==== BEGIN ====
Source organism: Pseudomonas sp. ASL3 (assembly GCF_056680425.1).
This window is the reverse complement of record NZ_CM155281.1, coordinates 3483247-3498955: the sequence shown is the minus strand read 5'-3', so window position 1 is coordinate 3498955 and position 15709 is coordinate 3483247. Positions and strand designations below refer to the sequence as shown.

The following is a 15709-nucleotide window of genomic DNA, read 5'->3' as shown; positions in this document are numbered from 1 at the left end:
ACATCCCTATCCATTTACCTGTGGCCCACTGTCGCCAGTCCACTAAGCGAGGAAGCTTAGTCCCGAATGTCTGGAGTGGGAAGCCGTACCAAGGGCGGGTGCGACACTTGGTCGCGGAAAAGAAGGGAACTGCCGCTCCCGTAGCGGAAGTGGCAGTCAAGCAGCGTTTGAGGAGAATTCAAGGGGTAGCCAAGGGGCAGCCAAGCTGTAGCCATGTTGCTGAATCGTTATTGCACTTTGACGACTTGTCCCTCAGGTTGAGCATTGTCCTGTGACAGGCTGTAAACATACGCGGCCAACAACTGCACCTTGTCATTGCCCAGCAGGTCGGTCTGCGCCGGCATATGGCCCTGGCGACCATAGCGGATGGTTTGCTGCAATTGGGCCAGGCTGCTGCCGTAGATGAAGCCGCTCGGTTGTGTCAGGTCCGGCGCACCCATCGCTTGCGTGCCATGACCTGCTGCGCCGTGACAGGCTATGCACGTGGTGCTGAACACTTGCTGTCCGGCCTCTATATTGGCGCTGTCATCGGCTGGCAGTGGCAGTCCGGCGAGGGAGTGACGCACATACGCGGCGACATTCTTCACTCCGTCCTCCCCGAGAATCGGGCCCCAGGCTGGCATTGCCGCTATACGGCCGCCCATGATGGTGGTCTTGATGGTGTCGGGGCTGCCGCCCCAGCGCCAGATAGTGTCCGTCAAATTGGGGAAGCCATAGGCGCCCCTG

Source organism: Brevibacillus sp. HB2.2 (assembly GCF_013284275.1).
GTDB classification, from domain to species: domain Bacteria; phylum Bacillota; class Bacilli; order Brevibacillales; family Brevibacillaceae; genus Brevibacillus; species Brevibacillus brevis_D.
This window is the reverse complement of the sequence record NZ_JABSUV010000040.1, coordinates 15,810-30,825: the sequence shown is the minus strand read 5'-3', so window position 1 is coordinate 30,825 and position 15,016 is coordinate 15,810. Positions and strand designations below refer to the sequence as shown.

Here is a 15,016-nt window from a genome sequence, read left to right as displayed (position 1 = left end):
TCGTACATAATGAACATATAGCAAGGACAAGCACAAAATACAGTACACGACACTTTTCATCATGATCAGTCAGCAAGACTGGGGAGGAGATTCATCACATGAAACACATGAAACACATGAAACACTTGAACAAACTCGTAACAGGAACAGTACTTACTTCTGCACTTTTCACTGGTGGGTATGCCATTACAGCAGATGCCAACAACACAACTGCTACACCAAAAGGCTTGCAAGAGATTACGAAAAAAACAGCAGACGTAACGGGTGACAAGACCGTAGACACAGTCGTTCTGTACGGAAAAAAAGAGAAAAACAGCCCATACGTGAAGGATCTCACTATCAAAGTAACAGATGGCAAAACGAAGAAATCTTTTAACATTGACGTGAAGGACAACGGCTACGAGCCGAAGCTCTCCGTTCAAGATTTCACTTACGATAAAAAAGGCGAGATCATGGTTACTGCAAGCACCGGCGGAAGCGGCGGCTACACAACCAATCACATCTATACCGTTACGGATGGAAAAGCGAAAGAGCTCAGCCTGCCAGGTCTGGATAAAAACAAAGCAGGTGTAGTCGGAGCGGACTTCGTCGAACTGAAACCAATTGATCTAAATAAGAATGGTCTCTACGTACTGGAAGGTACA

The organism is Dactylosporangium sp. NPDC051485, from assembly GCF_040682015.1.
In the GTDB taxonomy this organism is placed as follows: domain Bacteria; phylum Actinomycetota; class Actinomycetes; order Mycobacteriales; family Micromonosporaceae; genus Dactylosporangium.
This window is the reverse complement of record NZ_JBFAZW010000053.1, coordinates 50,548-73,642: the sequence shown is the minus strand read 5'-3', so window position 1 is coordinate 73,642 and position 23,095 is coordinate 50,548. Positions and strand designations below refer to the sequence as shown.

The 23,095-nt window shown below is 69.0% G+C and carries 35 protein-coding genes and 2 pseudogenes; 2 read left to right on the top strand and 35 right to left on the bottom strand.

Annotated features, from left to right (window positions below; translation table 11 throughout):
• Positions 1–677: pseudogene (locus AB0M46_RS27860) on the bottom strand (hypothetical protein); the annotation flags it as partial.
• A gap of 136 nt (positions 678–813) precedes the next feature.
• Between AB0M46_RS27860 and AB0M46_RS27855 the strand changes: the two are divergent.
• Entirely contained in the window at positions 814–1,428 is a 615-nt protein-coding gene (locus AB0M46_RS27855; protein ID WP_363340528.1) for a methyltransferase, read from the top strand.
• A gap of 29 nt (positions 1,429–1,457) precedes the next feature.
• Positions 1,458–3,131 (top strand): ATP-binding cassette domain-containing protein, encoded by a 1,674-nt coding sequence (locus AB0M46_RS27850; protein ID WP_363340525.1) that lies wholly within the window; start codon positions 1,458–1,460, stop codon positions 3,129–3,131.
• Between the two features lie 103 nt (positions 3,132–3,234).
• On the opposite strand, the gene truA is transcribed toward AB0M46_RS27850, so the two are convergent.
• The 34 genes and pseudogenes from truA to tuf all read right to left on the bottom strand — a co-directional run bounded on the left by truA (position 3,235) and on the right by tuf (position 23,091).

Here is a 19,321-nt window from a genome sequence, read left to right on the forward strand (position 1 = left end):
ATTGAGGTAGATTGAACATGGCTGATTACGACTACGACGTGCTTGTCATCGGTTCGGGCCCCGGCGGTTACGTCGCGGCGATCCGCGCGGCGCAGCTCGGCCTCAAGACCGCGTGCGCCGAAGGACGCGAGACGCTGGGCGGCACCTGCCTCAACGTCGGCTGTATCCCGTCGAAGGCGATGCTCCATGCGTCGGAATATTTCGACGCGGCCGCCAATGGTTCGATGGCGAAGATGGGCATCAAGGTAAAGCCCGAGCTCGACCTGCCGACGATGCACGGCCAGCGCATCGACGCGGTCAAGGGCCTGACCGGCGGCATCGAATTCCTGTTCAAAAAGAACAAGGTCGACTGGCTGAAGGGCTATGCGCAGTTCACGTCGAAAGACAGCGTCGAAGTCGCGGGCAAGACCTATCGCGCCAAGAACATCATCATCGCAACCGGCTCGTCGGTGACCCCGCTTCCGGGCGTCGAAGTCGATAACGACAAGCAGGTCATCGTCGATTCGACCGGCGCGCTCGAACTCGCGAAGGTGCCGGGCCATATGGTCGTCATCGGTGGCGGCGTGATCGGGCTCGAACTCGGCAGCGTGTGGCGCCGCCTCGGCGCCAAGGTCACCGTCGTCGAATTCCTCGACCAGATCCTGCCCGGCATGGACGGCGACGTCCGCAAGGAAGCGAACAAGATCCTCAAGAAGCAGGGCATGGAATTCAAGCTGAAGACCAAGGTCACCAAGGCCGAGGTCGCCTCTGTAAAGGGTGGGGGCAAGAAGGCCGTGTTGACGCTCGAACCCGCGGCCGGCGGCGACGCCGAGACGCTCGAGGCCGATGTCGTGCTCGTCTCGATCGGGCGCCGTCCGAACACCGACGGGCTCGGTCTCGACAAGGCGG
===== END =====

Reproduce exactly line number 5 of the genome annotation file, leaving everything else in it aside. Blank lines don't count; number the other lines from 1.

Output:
Source organism: Brevibacillus sp. HB2.2 (assembly GCF_013284275.1).